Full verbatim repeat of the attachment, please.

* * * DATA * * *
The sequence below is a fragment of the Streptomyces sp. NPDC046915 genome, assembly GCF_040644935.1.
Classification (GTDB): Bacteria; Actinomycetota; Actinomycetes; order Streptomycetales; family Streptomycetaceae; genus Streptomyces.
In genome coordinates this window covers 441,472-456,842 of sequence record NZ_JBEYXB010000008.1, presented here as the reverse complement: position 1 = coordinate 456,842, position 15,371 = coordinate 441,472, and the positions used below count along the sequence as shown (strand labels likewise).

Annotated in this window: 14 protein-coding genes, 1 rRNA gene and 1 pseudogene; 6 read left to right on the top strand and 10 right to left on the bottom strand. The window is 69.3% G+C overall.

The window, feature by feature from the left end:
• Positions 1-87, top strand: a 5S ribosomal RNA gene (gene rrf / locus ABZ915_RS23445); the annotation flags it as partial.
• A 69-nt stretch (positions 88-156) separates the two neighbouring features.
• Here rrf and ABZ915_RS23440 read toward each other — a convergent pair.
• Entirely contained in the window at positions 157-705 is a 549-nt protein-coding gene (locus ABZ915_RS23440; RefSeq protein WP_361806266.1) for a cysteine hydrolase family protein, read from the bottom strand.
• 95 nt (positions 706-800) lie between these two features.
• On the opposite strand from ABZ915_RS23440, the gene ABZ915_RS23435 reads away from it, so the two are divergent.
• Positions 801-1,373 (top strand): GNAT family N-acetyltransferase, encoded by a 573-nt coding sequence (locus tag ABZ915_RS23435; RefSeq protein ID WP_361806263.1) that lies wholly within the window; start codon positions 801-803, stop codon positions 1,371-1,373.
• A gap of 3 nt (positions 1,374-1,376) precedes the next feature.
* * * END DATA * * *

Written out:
The sequence below is a fragment of the Streptomyces sp. NPDC046915 genome, assembly GCF_040644935.1.
Classification (GTDB): Bacteria; Actinomycetota; Actinomycetes; order Streptomycetales; family Streptomycetaceae; genus Streptomyces.
In genome coordinates this window covers 441,472-456,842 of sequence record NZ_JBEYXB010000008.1, presented here as the reverse complement: position 1 = coordinate 456,842, position 15,371 = coordinate 441,472, and the positions used below count along the sequence as shown (strand labels likewise).

Annotated in this window: 14 protein-coding genes, 1 rRNA gene and 1 pseudogene; 6 read left to right on the top strand and 10 right to left on the bottom strand. The window is 69.3% G+C overall.

The window, feature by feature from the left end:
• Positions 1-87, top strand: a 5S ribosomal RNA gene (gene rrf / locus ABZ915_RS23445); the annotation flags it as partial.
• A 69-nt stretch (positions 88-156) separates the two neighbouring features.
• Here rrf and ABZ915_RS23440 read toward each other — a convergent pair.
• Entirely contained in the window at positions 157-705 is a 549-nt protein-coding gene (locus ABZ915_RS23440; RefSeq protein WP_361806266.1) for a cysteine hydrolase family protein, read from the bottom strand.
• 95 nt (positions 706-800) lie between these two features.
• On the opposite strand from ABZ915_RS23440, the gene ABZ915_RS23435 reads away from it, so the two are divergent.
• Positions 801-1,373 (top strand): GNAT family N-acetyltransferase, encoded by a 573-nt coding sequence (locus tag ABZ915_RS23435; RefSeq protein ID WP_361806263.1) that lies wholly within the window; start codon positions 801-803, stop codon positions 1,371-1,373.
• A gap of 3 nt (positions 1,374-1,376) precedes the next feature.